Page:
When Donald Trump first announced his candidacy for the White House, Jeb Bush had a strategy in place: don’t engage. At the time it made sense – a lot of people (myself included) just assumed that the Trump surge would intense, ridiculous, and short. For a candidate like Jeb, who wants to project an image of sober executive competence, it made no sense to get into a fight with a bombastic, attention-seeking lout. Jeb was going to let the lesser candidates tussle with Trump and debase themselves while he rose above and came off as the serious, responsible person.
But Trump, like a pancreatic tumor, didn’t go away. He just got bigger. And then he overtook Bush nationally and in New Hampshire, the state that is generally regarded as a must-win for Jeb. Now the “don’t engage” strategy is on the scrap heap and Jeb is criticizing Trump’s ridiculous policy ideas and punching back when the Donald tweets about him. And so far, Jeb has proven himself to be pretty inept at taking on Trump.
This week, Jeb has been taking shots at Trump’s insane and illegal plan for curbing undocumented immigration. His campaign produced this video casting Trump’s proposal as electoral poison that will sink the Republican Party:
On the merits, the video and its message are absolutely correct: Trump’s immigration plan is a toxic slurry of absurd proposals that deserves nothing but harsh condemnation. But the people who support Trump don’t give a shit what the Wall Street Journal editorial board and Charles Krauthammer think about Trump or about undocumented immigration. Jeb is highlighting their criticisms of Trump’s platform to make the case that Trump is unelectable, but Trump feeds off the Republican establishment’s antagonism towards his candidacy. Bush is actually helping to make Trump’s case for him.
On a broader level, Jeb’s video and his approach to Trump’s campaign highlights just how deep the divide is within the GOP over immigration, and how awful the issue is for the party. Jeb’s case against Trump is that mass deportation and harsh crackdowns on undocumented immigrants are not a feasible policy for dealing with the millions of undocumented immigrants already in the country. There is a massive portion of the Republican electorate that believes the precise opposite and would like to see as many immigrants deported as possible – 63 percent of GOP voters believe that the focus of our immigration policy should be “developing a plan for stopping the flow of illegal immigrants into the U.S. and for deporting those already here.”
That viewpoint has come to dominate Republican policymaking on immigration. Between the passage of the Senate immigration reform bill in mid-2013 and the 2014 midterm elections, the GOP underwent a significant rightward lurch on immigration: they killed the Senate bill through inaction, and they reacted to last summer’s border crisis by passing legislation that would maximize the number of deportations. Then they cruised to victory in the midterms, which emboldened the hardliners, who can now argue that pursuing harsh anti-immigrant policies didn’t cost them electorally. Republicans believe they have nothing to gain by pursuing “amnesty” (however you define it) and nothing to lose by clamping down on undocumented immigrants as severely as possible.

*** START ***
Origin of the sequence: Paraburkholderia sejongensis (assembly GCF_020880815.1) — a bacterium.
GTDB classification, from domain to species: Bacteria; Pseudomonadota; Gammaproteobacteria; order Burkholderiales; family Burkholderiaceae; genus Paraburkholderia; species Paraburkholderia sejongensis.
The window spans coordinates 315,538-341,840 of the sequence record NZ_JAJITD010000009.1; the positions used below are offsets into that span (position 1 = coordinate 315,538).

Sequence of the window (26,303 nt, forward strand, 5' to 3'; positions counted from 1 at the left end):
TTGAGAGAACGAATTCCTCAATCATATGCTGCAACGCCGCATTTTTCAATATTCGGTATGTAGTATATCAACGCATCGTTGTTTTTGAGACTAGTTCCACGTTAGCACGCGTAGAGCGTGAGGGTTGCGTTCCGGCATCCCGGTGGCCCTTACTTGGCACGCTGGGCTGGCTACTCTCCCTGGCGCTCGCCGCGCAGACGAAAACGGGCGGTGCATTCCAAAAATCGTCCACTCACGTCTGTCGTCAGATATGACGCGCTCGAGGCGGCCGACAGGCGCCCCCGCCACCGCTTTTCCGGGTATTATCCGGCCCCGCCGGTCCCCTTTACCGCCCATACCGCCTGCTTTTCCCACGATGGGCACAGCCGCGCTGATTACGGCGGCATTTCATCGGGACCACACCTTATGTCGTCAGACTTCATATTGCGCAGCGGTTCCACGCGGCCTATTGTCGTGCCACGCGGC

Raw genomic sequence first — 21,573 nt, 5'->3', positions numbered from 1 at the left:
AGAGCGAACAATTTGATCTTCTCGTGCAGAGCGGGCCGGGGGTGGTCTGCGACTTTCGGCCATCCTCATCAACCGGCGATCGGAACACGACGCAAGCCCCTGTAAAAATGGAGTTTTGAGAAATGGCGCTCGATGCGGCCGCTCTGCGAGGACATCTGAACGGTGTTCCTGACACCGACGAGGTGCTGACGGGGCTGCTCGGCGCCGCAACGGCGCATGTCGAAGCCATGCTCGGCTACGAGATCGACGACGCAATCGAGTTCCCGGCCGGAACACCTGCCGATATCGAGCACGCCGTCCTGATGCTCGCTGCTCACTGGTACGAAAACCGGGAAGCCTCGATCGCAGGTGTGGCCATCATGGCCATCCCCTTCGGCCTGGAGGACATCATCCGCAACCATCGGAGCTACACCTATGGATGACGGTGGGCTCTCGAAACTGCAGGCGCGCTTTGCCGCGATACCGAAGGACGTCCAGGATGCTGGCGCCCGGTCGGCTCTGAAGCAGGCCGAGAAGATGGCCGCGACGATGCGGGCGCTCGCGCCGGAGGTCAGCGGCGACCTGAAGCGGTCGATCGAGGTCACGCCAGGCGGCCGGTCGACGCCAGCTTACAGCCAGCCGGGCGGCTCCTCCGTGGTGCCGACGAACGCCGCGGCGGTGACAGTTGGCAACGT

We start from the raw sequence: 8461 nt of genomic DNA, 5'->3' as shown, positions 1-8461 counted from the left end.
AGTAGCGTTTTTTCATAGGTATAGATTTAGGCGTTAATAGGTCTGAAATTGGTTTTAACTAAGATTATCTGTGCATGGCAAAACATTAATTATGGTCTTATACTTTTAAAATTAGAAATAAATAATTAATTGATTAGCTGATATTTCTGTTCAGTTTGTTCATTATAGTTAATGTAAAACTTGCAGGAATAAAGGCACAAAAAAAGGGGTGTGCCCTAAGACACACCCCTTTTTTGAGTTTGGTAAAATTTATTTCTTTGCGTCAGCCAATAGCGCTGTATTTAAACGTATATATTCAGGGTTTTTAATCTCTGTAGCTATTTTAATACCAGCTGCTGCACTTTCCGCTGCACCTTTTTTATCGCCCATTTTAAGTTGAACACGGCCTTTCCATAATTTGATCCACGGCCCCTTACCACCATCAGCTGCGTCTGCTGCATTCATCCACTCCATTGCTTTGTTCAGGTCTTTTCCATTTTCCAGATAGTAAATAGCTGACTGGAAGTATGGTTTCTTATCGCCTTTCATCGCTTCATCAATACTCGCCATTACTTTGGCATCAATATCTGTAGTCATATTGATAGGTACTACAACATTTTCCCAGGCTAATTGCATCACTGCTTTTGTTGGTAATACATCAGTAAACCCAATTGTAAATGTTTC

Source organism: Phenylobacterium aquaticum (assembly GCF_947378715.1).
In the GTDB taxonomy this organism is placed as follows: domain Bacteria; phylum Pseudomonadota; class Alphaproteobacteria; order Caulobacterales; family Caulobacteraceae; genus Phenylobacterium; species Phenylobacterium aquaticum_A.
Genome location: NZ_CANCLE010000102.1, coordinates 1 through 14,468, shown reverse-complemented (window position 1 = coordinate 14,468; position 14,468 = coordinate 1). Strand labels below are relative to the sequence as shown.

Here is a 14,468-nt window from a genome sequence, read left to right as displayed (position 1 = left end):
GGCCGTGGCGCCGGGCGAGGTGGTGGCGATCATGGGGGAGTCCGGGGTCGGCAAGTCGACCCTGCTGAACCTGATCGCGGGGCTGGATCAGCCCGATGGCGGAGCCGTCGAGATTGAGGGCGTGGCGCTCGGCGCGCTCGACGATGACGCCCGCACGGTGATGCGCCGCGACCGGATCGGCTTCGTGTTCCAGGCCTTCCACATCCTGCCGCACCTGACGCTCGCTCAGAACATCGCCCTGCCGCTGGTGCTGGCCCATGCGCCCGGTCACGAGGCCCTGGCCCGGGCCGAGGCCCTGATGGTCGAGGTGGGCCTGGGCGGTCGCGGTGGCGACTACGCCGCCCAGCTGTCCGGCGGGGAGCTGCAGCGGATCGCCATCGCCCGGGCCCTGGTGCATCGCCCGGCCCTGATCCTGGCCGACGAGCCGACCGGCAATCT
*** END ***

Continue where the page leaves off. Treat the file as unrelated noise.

Jeb is out there trying to paint Trump as a dangerous extremist on immigration, but he’s also making excuses for the other immigration hardliners who have made this issue so toxic for 2016 Republicans. His campaign put together a document attacking Trump and laying out a “practical solution” for what to do with the country’s undocumented immigrant population, and it badly misstates the politics of immigration reform:
We need a vigorous path to earned legal status where people are required to learn English, pay a fine and taxes, pass a criminal background check, work and not receive federal government benefits.
This isn’t amnesty. It’s a sensible proposal that can be embraced by people across the political spectrum. Barack Obama, Hillary Clinton the politicians in Washington have talked about immigration for 6 and half years but they have no interest in fixing it, only creating a political wedge issue. I will solve this problem, once and for all.
Barack Obama and “politicians in Washington” actually did put together an immigration proposal that was “embraced by people across the political spectrum.” But it was smothered by anti-reform conservatives in the House, who also killed two different bipartisan immigration reform proposals during Jeb’s brother’s presidency.
Jeb can blame Obama and lash out at Trump all he wants, but the insoluble blockage on immigration reform is and always has been the bloc of anti-“amnesty” conservative legislators (bolstered by talk radio and activist groups) who will not allow any legislation to pass. It’s not clear how Jeb can whack Trump for being “unrealistic” and out of step with conservative “values” on immigration when he’s not willing to approach the issue honestly himself.